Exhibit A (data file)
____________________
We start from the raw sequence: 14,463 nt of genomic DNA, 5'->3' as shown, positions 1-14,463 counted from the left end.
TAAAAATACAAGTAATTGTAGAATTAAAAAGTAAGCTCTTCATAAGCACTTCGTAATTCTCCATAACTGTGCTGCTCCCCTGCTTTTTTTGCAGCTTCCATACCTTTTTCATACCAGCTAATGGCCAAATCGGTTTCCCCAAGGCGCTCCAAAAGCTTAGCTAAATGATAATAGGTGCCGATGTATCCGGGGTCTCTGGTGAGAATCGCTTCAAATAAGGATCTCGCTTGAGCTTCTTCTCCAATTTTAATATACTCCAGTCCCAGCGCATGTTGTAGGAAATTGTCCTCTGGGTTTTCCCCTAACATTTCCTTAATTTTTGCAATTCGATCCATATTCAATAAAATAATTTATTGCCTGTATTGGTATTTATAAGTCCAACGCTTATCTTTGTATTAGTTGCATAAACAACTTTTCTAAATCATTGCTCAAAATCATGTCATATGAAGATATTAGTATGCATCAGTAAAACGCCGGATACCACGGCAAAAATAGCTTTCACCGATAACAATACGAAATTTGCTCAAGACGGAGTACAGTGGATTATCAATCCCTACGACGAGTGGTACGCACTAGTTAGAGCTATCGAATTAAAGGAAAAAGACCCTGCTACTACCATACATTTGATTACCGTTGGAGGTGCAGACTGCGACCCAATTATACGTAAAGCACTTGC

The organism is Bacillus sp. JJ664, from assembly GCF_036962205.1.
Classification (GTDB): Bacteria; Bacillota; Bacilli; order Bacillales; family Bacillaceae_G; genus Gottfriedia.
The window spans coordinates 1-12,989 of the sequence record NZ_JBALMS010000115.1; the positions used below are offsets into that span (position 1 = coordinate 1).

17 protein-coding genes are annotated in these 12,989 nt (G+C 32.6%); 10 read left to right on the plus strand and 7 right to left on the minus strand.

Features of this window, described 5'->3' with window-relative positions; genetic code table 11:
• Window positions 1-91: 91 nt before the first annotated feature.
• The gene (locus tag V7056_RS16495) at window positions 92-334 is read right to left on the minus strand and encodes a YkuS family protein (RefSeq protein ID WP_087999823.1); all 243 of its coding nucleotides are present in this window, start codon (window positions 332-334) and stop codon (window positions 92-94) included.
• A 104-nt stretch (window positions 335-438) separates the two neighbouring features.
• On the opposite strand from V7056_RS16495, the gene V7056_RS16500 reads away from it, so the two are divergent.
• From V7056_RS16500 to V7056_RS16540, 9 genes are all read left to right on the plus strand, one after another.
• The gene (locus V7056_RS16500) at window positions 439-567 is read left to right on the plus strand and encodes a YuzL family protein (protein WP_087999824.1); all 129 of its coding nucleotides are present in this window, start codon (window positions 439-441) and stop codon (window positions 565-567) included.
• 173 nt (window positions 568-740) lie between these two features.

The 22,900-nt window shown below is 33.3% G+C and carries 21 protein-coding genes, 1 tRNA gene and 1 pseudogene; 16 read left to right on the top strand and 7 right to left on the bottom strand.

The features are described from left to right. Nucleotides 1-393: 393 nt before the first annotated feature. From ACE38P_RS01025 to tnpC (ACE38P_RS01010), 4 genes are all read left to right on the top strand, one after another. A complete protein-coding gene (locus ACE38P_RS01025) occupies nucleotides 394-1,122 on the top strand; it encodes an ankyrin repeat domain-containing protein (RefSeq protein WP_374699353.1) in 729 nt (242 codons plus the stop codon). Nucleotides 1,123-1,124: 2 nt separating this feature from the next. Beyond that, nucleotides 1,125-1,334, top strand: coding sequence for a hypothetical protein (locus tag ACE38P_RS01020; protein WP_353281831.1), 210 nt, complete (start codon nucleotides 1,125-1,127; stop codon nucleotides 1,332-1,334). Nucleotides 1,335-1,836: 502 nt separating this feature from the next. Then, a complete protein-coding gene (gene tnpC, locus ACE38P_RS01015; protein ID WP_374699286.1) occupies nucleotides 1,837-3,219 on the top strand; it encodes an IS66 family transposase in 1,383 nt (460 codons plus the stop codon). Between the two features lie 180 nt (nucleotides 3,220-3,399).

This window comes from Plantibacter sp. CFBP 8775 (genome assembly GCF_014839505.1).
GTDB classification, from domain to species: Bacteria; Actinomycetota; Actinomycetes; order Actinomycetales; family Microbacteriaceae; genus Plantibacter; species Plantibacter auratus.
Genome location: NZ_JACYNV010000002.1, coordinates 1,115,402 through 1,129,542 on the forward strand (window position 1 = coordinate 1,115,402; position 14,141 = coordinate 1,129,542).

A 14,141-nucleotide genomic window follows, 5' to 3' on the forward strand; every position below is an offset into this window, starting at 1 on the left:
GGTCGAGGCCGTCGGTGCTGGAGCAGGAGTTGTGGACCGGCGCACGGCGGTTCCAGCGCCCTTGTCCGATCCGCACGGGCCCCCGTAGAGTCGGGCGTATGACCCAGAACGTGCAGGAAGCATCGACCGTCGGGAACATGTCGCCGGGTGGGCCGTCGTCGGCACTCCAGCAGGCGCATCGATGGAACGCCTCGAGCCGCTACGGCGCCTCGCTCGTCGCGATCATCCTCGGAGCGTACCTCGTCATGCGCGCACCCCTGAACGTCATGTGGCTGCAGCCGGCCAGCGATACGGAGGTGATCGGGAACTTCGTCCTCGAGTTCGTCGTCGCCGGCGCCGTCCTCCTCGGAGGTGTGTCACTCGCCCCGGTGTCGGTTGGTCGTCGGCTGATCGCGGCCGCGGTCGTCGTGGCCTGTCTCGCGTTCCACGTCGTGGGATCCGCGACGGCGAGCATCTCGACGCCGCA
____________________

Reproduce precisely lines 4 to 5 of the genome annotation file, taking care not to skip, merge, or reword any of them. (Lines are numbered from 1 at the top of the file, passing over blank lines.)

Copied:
Classification (GTDB): Bacteria; Bacillota; Bacilli; order Bacillales; family Bacillaceae_G; genus Gottfriedia.
The window spans coordinates 1-12,989 of the sequence record NZ_JBALMS010000115.1; the positions used below are offsets into that span (position 1 = coordinate 1).